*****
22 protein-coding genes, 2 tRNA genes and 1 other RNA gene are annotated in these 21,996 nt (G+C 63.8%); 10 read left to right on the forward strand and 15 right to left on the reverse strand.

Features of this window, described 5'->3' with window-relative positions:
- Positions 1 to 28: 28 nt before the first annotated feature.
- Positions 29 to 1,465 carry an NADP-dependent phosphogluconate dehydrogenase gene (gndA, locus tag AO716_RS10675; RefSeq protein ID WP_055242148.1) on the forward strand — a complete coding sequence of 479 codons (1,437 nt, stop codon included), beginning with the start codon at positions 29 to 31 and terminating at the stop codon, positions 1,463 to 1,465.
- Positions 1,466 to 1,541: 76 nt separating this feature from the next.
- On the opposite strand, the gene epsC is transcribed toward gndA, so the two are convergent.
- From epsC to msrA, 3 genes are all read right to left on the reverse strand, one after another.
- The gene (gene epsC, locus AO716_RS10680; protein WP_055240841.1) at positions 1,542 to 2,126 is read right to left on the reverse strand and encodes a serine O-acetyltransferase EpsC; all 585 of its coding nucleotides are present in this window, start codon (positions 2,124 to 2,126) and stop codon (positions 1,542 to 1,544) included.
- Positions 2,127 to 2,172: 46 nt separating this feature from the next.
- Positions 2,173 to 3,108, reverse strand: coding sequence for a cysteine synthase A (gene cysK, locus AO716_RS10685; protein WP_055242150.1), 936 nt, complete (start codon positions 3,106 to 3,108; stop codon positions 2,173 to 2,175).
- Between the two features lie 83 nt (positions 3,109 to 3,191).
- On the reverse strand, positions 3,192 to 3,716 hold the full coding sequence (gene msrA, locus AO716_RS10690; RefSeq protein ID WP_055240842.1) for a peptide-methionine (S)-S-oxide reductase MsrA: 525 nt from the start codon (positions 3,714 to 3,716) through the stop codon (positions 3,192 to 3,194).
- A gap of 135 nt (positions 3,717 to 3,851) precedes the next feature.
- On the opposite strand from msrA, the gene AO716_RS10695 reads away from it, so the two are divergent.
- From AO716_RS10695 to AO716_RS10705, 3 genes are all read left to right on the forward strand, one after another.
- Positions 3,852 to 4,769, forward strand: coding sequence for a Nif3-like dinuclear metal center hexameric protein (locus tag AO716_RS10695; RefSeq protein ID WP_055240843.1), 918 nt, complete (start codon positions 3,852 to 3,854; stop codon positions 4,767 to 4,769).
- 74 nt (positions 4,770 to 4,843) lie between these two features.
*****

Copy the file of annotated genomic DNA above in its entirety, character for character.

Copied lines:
22 protein-coding genes, 2 tRNA genes and 1 other RNA gene are annotated in these 21,996 nt (G+C 63.8%); 10 read left to right on the forward strand and 15 right to left on the reverse strand.

Features of this window, described 5'->3' with window-relative positions:
- Positions 1 to 28: 28 nt before the first annotated feature.
- Positions 29 to 1,465 carry an NADP-dependent phosphogluconate dehydrogenase gene (gndA, locus tag AO716_RS10675; RefSeq protein ID WP_055242148.1) on the forward strand — a complete coding sequence of 479 codons (1,437 nt, stop codon included), beginning with the start codon at positions 29 to 31 and terminating at the stop codon, positions 1,463 to 1,465.
- Positions 1,466 to 1,541: 76 nt separating this feature from the next.
- On the opposite strand, the gene epsC is transcribed toward gndA, so the two are convergent.
- From epsC to msrA, 3 genes are all read right to left on the reverse strand, one after another.
- The gene (gene epsC, locus AO716_RS10680; protein WP_055240841.1) at positions 1,542 to 2,126 is read right to left on the reverse strand and encodes a serine O-acetyltransferase EpsC; all 585 of its coding nucleotides are present in this window, start codon (positions 2,124 to 2,126) and stop codon (positions 1,542 to 1,544) included.
- Positions 2,127 to 2,172: 46 nt separating this feature from the next.
- Positions 2,173 to 3,108, reverse strand: coding sequence for a cysteine synthase A (gene cysK, locus AO716_RS10685; protein WP_055242150.1), 936 nt, complete (start codon positions 3,106 to 3,108; stop codon positions 2,173 to 2,175).
- Between the two features lie 83 nt (positions 3,109 to 3,191).
- On the reverse strand, positions 3,192 to 3,716 hold the full coding sequence (gene msrA, locus AO716_RS10690; RefSeq protein ID WP_055240842.1) for a peptide-methionine (S)-S-oxide reductase MsrA: 525 nt from the start codon (positions 3,714 to 3,716) through the stop codon (positions 3,192 to 3,194).
- A gap of 135 nt (positions 3,717 to 3,851) precedes the next feature.
- On the opposite strand from msrA, the gene AO716_RS10695 reads away from it, so the two are divergent.
- From AO716_RS10695 to AO716_RS10705, 3 genes are all read left to right on the forward strand, one after another.
- Positions 3,852 to 4,769, forward strand: coding sequence for a Nif3-like dinuclear metal center hexameric protein (locus tag AO716_RS10695; RefSeq protein ID WP_055240843.1), 918 nt, complete (start codon positions 3,852 to 3,854; stop codon positions 4,767 to 4,769).
- 74 nt (positions 4,770 to 4,843) lie between these two features.